Friday, February 11, 2005

What classless society?

Someone phoned our office today (on 0207 622 3811) at 52 Clapham High Street to ask if we had any figures on the distribution of wealth ownership in Britain. The figures we have been using are for 1992 from our 1997 pamphlet "The Market System Must Go!". Since we say capitalism is based on the minority ownership of the means for producing wealth the official figures we're interested in are those for "marketable wealth less value of dwellings" (since people's homes are means of production).
The official figures we quoted showed that:
The top 1% owned 29% of such wealth
The top 2-5% owned 24%
The top 6-10% owned 12%
The top 11-25% owned 17%
The top 26-50% owned 12%
The bottom 50% owned 6%
In other words, in 1992 the top 5% owned more than 50%, ie, more than the bottom 95%. Or, as we put it, "out of every 20 adults, one has a stake in the ownership of the means of production equal to that of the other 19 of us added together". This, we went on, confirmed "that the basis of present day society is indeed, as socialists contend, the concentration of the ownership of productive resources in the hands of a tiny minority of the population".
Our caller's query led us to look up the latest figures, those for 2002 (which can be found on the site of the Office for National Statistics at These show that the figures in our pamphlet are out of date and in fact are not an underestimate.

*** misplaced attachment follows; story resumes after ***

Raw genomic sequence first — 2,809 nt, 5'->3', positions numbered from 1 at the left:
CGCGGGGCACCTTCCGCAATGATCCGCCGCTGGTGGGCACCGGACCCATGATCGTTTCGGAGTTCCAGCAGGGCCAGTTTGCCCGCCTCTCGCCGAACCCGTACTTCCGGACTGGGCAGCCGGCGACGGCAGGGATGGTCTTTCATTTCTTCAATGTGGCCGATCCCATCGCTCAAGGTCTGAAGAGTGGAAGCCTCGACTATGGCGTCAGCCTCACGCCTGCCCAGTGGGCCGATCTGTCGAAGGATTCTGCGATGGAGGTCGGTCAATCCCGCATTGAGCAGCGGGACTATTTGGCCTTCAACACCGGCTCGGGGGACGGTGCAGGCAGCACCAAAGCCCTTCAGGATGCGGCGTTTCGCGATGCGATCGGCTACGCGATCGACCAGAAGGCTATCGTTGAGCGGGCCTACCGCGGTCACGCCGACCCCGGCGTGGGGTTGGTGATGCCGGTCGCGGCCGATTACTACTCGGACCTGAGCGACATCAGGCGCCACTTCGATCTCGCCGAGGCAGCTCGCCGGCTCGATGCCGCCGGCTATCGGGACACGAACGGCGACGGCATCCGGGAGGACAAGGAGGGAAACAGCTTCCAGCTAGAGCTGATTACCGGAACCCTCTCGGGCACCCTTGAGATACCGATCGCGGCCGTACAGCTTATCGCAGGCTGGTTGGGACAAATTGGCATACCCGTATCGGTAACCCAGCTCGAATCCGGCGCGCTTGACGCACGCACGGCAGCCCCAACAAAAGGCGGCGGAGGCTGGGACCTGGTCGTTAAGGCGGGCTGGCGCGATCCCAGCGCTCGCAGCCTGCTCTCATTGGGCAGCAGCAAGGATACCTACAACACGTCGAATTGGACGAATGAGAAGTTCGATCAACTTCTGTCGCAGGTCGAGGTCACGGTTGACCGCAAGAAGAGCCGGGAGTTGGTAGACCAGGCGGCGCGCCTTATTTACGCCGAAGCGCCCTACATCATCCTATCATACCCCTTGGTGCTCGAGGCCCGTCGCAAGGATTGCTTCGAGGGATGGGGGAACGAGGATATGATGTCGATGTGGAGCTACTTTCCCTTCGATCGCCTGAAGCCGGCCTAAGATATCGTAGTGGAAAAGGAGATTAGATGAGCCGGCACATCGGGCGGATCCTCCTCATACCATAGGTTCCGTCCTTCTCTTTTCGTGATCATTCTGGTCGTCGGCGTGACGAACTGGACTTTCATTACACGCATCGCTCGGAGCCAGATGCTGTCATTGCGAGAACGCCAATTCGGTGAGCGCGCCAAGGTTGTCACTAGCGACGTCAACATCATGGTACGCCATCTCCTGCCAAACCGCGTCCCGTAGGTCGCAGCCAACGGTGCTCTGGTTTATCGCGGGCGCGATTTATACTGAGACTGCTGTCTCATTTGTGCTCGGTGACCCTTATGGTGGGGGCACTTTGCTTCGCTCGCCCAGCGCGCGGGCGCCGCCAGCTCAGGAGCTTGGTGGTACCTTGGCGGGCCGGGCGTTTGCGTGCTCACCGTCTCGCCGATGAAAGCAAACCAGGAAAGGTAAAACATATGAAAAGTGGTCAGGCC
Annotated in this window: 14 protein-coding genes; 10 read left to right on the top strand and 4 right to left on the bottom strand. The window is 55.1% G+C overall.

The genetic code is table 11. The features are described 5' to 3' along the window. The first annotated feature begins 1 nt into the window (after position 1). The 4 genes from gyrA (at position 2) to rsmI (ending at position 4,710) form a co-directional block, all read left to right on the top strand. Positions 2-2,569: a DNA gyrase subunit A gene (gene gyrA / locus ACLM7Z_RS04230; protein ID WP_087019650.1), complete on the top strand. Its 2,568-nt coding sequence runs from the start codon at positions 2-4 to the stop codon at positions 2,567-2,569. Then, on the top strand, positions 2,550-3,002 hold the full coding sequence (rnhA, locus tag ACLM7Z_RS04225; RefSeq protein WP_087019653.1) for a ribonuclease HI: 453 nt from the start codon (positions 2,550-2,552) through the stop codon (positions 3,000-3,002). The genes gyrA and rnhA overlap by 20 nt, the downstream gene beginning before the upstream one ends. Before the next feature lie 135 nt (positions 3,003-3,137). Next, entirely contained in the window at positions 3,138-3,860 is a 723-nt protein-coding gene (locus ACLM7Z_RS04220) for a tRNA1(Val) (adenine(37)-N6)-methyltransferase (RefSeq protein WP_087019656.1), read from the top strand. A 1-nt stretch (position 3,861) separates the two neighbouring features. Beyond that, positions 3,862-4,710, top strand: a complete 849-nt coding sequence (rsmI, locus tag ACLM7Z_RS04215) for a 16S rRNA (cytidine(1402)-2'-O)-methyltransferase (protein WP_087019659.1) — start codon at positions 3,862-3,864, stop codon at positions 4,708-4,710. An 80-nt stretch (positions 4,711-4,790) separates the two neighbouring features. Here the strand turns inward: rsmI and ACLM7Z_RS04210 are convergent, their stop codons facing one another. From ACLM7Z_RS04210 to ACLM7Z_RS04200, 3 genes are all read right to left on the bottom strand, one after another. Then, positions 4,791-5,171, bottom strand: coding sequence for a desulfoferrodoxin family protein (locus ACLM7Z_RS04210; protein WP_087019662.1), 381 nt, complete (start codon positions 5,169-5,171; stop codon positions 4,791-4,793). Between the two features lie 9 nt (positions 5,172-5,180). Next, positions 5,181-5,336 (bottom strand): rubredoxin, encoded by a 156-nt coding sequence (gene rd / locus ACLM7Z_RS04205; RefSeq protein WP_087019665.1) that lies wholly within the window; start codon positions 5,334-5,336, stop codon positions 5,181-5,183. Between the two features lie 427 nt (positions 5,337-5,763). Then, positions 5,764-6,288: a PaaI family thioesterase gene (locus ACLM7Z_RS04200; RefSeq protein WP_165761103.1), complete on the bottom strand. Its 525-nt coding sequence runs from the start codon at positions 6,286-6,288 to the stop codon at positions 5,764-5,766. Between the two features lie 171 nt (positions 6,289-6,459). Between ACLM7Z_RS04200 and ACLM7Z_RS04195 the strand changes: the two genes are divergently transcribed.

The equivalent official figures for 2002 are:
The top 1% owned 35%
The top 2-5% owned 27%
The top 6-10% owned 13%
The top 11-25% owned 13%
The top 26-50% owned 10%
The bottom 50% owned 2%
So, now the top 5% own getting on for twice as much as the rest of us put together.
So, the richer have been getting richer -- and under a Labour government too, not that this is at all surprising since, first, governments can't do much about this and, second, the Labour Party has given up trying to do this for some years now. They just administer capitalism and let it work in its normal way, having learned the lesson that if you don't do this you make things worse (as happened under Wilson and Callaghan the last time there was a Labour government).
Having said this, we socialists are not advocating a redistribution of wealth from the rich to the poor. That's not our programme at all (and doesn't and can't work anyway, given capitalism). What we are saying is that the means of wealth production should be owned in common by the whole community, ie shouldn't belong to anybody, but should simply be there to be used under democratic control to turn out what people need instead of as present to make a profit for the tiny minority who own and control then.
That -- common ownership, democratic control, production for use not profit -- is what socialism means and that's what we'll be standing for in Vauxhall in the coming general election. That, and nothing else. It's the only framework in which current problems of transport, education, healthcare, insecurity and destitution can be tackled and cleared up. Trying to reform capitalism to make it work in the interests of all, as proposed by all the other candidates, is an exercise in futility.

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